Asking a technical/general question in a PM is not polite!!
The downside to resolving these questions through PM'ing is that the other people in the community are deprived of sharing the benefit of the solution. The purpose of PM'ing is widely accepted to be used for personal conversations, or for talking about things that the forum does not cover.
But there come certain situations, when you think a certain member can help you. In such cases, post your question in the forums for discussion and solving - in the appropriate section and topic. And then PM a link (URL) of the page/topic to the member whom you think could be of help to you. You can also PM any other details that you want to keep private. This person will then (if he/she knows an answer) come to the thread whose link you had PM'ed, and respond there. This is so that more people will know what your question is, and the person you PM'ed or somebody else will answer there - that way, you will also get a faster resolution of your problem. More people are benefited too, since a publicly posted topic is kept for future reference and can be searched in the future, by people who have the same question as you.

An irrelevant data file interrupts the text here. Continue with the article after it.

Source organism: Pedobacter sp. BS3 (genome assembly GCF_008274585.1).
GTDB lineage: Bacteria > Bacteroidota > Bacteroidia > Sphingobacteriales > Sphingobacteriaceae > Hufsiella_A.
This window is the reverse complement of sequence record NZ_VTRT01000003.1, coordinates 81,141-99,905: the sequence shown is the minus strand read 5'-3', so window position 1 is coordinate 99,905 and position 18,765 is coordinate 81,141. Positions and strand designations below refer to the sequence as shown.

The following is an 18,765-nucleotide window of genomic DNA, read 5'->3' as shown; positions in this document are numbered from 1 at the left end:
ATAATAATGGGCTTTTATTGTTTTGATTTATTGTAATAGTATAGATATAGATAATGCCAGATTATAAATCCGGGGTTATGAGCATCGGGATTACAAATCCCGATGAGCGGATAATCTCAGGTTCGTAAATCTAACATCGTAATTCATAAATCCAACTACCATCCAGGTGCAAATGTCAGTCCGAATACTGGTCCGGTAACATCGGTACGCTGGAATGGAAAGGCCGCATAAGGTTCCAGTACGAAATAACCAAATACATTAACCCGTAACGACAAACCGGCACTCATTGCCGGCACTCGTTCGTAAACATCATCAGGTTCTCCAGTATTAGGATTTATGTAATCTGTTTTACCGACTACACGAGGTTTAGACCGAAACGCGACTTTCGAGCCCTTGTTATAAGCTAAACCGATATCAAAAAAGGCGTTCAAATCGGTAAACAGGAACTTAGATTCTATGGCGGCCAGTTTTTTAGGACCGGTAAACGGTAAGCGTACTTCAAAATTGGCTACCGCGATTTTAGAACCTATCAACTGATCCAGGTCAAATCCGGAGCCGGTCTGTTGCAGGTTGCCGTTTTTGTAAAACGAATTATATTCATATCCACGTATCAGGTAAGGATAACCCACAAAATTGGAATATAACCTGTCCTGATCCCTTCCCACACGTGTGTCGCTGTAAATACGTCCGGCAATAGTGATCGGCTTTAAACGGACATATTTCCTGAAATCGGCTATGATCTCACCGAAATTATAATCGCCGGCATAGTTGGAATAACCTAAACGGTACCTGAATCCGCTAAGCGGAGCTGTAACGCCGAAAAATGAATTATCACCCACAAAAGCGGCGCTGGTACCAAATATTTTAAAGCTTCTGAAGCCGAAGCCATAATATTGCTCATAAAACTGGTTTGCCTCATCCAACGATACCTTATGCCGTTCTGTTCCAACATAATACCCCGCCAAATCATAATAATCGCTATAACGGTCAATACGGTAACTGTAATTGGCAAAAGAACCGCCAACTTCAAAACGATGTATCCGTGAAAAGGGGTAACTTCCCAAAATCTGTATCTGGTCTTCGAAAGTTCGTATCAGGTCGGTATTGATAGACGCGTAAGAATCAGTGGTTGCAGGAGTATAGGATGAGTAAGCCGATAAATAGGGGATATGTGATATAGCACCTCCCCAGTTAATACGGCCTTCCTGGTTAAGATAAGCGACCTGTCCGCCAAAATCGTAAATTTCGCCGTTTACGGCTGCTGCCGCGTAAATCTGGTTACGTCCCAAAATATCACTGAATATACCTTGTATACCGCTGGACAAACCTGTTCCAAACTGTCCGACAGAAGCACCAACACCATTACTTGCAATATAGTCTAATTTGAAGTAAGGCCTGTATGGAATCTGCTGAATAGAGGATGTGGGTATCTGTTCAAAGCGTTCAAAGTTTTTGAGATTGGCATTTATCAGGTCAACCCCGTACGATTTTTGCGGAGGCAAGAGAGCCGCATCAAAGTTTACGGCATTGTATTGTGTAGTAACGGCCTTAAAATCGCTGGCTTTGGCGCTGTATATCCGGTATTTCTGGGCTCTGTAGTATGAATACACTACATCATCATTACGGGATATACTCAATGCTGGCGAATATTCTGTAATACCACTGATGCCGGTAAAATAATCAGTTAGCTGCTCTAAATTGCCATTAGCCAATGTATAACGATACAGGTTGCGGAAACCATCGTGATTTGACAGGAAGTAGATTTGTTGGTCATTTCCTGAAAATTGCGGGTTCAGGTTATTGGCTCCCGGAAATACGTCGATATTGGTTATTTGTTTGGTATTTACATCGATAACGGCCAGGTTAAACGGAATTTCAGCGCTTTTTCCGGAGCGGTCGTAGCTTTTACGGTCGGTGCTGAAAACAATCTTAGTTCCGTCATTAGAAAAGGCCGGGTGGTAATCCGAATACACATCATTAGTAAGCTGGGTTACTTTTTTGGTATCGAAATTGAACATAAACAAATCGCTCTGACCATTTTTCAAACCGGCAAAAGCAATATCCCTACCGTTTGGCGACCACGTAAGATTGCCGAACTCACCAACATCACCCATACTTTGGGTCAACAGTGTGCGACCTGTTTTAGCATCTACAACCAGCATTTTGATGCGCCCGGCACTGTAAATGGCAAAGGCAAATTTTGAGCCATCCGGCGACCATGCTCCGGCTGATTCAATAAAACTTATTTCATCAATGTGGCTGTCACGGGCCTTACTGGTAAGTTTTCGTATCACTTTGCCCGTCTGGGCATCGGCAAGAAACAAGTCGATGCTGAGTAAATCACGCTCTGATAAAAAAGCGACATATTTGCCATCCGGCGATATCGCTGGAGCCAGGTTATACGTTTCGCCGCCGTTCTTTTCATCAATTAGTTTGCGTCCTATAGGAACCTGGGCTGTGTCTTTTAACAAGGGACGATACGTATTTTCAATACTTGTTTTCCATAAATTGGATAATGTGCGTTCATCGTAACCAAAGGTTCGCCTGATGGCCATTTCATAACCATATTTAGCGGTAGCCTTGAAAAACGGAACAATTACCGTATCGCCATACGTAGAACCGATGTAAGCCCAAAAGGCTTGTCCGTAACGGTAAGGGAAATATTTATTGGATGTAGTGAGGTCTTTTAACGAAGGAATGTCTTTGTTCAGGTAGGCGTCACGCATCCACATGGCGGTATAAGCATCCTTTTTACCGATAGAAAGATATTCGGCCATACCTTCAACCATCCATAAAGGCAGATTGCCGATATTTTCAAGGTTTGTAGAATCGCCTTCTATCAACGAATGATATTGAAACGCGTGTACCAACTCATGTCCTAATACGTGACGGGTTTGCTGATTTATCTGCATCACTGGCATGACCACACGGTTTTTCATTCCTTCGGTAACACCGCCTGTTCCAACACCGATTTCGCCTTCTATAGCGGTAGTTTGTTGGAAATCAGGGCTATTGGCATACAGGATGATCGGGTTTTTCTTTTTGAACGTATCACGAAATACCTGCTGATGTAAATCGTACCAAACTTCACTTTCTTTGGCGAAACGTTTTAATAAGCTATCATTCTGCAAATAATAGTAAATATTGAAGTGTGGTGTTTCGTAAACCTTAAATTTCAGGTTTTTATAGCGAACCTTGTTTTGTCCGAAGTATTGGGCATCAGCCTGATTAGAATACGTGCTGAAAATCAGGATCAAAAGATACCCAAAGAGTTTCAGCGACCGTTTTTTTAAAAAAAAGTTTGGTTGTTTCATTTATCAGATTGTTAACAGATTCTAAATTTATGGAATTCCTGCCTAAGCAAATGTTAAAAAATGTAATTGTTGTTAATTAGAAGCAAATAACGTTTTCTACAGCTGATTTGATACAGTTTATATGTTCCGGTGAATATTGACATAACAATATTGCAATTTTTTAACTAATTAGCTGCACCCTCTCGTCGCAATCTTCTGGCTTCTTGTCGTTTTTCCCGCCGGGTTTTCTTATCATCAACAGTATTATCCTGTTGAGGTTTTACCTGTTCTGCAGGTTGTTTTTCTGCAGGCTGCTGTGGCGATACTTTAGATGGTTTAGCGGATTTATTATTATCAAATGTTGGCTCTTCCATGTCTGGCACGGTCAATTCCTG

Finally, e-mailing an individual directly with your query is not a nice thing to do. Again, that should be treated as a very rare option - post your question in a forum thread first, then contact over e-mail. (the forum allows you to directly email a person from his profile)
While MSFN is close-knit enough to offer individual attention on the forums, there are no guarantees of attention. It could be some days before someone who knows what you are asking about comes across your post. If you need guaranteed support/answers remember paid help-desks exist for exactly that purpose.
Highly recommended reading: How To Ask Questions The Smart Way
Edited by prathapml, 29 April 2005 - 06:34 PM.
Posted 01 July 2008 - 08:50 AM